At first glance it’s an almost cherubic face with a piercing gaze. It is, in other words, the absolute opposite of the monument it was created to replace – the one we talked about in yesterday’s blog, the so-called “mourning” Gogol that was erected in 1909. This Nikolai Gogol, created by Nikolai Tomsky, and erected on Prechistensky Boulevard (now Gogolevsky Boulevard) in 1952, was done with Joseph Stalin’s approval. It presented what many had wanted for decades – a monument to strength, to power, to health, to greatness (in that narrow definition of unassailability) – to all those things that governments and weak-willed individuals tend to worship unthinkingly. The tie is just right. The buttons are in order. The cloak hangs regally, the face gazes forward boldly, the left hand holds the book lightly but with certainty. I don’t want to say this is a bad monument. It isn’t. It is effective in its own way. But because of its history – it was created specifically to replace another work – it cannot stand on its own merits entirely. It is tied to the monument that it defeated in place, but to which it loses in artistic quality.
But there is a fascinating backstory here. To rely again on my friend Stephen Moeller-Sally’s excellent book Gogol’s Afterlife: The Evolution of A Classic in Imperial and Soviet Russia, this new monument sneaked Stalin’s own visage into that of Gogol’s. Steve places photos of a portrait of Stalin next to a bust of Gogol that Tomsky made in 1951, and for which he was awarded the Stalin Prize. The similarity of the two faces is striking. I would even say it is undeniable. (For the truly curious among you, this is on page 159 – if you can’t break into it on Google books, do the honorable thing and buy Steve’s book.) That might explain why Tomsky was chosen to do the larger monument, and it also would justify why a shadow of Stalin’s face still lurks in it.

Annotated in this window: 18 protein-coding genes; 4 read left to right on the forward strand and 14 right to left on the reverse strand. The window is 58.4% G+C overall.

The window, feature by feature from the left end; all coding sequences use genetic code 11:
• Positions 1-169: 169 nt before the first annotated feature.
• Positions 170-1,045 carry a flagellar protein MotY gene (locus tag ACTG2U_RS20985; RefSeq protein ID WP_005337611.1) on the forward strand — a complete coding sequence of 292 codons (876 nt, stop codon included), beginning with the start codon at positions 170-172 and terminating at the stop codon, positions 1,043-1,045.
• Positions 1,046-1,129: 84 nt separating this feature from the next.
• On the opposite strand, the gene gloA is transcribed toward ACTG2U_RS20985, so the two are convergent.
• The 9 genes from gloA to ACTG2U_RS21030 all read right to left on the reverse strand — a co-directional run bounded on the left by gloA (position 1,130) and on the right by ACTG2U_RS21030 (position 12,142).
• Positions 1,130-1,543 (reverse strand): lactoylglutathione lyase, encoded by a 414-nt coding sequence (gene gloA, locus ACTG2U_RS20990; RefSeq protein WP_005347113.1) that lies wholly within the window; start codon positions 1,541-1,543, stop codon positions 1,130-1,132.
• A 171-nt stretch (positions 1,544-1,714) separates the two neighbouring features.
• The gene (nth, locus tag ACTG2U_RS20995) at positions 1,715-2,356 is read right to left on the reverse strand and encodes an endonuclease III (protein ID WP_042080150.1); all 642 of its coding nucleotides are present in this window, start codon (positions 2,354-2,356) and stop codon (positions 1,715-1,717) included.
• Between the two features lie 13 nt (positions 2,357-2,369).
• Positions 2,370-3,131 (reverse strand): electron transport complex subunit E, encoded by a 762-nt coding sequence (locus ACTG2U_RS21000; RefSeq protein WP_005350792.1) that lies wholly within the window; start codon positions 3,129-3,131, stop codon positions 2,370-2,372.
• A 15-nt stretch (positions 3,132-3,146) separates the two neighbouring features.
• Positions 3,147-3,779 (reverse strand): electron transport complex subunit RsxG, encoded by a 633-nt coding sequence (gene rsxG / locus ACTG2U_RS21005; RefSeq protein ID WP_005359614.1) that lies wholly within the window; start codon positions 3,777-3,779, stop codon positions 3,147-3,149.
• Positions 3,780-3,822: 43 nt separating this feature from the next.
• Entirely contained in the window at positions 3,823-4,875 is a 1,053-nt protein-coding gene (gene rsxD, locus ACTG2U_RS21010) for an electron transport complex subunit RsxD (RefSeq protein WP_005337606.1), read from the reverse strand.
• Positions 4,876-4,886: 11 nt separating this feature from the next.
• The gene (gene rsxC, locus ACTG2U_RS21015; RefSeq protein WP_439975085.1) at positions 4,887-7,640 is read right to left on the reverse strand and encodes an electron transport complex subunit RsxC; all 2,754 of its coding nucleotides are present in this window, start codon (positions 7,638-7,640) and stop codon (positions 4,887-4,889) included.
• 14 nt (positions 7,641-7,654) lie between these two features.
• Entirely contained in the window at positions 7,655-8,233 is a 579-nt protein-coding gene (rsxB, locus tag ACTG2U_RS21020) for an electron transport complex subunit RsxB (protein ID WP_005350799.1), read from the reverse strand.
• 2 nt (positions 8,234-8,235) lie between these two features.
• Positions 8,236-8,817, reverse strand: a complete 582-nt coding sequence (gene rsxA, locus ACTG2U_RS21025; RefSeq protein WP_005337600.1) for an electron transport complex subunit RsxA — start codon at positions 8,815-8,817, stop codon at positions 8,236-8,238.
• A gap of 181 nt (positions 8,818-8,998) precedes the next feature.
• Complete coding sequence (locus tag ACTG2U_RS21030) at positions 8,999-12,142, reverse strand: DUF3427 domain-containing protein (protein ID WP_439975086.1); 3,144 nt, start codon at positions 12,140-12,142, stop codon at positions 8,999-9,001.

“What could have been the point of this metaphoric joining of Gogol and Stalin?” Moeller-Sally asks. “Why did Gogol become a symbolic double of the Great Leader? To begin with it is worth pausing over the paradoxical position that Stalin occupied in relation to the [current] patriotic campaign. Although he championed Russian ethnic primacy after the war, and had even laid the foundation for the campaign in his victory toast to the great Russian nation in 1945, Stalin himself was a Georgian. Strange as it may seem, Gogol was therefore in a position to justify the Leader’s patriotism. Gogol, after all, was also a non-Russian – an impostor from the South – who nonetheless occupied a central, authoritative place in Russian culture. Indeed, Russia was the most important theme of his mature work. No one would have challenged the Ukrainian Gogol’s devotion to Russian culture, so why then dispute the patriotism of the Georgian Stalin?”
Moeller-Sally goes on to write: “The new monument openly attributed to Stalin the powerful Gogolian gaze, which, in its creator Tomsky’s words, could ‘penetrate the human soul.’ The theme of the all-seeing eye appears frequently in Gogol’s fiction and would have had a special resonance at the beginning of the 1950s, when rumors alleged that Stalin was preparing for another purge. For example, a chain of metaphorical substitution connected Gogol and Stalin with the Inspector General, who symbolized a promise of vengeance for corruption and other ‘little sins’ against the state. Thus the erection of the new monument presaged the coming ‘last judgment.'”
In my opinion the photo that shows the Stalinesque gaze best of all here is the last one below.
Is Steve going too far? Well, I’ll tell you what, if you stand around the Tomsky monument for too long you begin to get the creeps. In all its “healthy power” it is off-putting in a kind of supernatural way. It’s too damn “positive” in the way that the Hitlerjugend were. Steve provides me with a convincing reason as to why I have that reaction.
Now two more things. 1) Stalin got his comeuppance. This monument was unveiled March 2, 1952. Exactly one year and one day later Stalin died. Take that. Zap! Gogol’s demons did it. Believe me. And 2) Pigeons take their revenge as well. As I was photographing, a pigeon alighted on Gogol’s head and peed. If you look at Gogol’s cheek in the last photo immediately above, you’ll see the trace of urine curling down under his chin. I prefer to think that the pigeons know whose face they really are defiling.